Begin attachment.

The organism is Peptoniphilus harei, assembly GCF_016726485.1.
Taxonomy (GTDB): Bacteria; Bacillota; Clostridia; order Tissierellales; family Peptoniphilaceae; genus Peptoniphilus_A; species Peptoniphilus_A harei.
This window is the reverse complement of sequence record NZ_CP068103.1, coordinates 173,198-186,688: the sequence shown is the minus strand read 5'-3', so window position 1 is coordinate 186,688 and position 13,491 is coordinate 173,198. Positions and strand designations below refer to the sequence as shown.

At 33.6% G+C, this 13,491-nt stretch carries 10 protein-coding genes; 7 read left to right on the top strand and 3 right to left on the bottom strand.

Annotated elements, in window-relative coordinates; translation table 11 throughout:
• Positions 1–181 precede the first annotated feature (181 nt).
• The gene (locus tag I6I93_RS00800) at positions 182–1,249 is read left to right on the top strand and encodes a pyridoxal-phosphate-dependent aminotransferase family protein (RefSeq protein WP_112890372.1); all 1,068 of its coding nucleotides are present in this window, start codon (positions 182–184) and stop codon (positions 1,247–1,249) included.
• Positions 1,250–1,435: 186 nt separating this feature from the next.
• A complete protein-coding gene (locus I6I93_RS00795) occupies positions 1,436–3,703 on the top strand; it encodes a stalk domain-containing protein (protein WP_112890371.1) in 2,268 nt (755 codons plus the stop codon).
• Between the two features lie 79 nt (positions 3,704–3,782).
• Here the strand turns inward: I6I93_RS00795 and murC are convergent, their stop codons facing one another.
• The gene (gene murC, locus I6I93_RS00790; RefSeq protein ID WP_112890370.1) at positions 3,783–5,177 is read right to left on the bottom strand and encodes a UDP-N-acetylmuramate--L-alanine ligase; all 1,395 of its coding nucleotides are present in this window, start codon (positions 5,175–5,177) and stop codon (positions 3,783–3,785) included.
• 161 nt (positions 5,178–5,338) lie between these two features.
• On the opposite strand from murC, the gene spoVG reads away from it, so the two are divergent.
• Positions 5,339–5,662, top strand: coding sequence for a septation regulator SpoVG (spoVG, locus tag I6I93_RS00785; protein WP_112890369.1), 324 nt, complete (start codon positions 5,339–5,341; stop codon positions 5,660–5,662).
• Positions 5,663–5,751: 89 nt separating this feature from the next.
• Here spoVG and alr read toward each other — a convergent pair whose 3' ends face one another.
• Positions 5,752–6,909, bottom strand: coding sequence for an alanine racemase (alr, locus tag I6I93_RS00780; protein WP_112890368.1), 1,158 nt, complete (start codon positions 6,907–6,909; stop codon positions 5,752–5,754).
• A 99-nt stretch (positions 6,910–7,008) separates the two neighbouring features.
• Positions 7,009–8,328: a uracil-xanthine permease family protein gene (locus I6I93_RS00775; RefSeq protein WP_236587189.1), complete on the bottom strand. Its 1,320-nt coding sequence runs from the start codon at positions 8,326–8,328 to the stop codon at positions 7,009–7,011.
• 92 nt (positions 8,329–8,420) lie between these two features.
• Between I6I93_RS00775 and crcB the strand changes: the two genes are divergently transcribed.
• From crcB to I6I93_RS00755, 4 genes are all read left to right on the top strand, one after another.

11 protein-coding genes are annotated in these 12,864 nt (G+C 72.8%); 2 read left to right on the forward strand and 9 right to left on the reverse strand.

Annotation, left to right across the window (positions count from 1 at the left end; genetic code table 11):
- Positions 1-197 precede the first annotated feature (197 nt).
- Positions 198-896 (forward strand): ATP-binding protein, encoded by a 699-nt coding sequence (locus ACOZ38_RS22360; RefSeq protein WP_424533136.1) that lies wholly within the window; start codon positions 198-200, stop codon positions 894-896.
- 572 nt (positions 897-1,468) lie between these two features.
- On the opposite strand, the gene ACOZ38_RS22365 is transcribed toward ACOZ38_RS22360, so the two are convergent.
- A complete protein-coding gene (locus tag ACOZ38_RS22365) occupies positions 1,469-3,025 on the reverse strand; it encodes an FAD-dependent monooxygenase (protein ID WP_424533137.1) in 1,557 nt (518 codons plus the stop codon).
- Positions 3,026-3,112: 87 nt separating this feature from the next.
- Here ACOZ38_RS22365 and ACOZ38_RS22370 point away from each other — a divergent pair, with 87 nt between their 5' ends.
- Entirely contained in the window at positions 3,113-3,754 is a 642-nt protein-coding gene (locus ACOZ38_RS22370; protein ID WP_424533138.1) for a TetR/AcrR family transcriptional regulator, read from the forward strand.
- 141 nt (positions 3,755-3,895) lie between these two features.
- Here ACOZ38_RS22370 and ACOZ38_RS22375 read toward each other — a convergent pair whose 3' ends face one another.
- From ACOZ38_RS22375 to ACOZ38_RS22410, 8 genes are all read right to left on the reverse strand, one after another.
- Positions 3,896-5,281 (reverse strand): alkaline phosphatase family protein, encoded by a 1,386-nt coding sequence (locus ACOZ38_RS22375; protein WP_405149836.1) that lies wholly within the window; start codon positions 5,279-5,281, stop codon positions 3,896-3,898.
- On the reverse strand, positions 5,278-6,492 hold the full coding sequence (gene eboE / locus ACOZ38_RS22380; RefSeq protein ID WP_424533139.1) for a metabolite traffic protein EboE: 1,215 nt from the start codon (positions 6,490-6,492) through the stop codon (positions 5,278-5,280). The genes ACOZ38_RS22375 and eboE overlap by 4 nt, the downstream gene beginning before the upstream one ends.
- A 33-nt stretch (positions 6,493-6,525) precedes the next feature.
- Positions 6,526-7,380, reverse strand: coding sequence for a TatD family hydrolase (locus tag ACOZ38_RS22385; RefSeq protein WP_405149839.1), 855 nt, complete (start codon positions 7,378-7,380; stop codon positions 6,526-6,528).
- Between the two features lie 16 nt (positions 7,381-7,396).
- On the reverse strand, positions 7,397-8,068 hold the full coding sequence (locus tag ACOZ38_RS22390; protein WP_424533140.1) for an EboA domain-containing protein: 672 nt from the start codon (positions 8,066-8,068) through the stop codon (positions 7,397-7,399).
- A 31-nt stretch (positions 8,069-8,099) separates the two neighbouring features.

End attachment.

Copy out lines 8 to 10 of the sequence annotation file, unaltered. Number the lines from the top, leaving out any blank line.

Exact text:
• Positions 1,250–1,435: 186 nt separating this feature from the next.
• A complete protein-coding gene (locus I6I93_RS00795) occupies positions 1,436–3,703 on the top strand; it encodes a stalk domain-containing protein (protein WP_112890371.1) in 2,268 nt (755 codons plus the stop codon).
• Between the two features lie 79 nt (positions 3,704–3,782).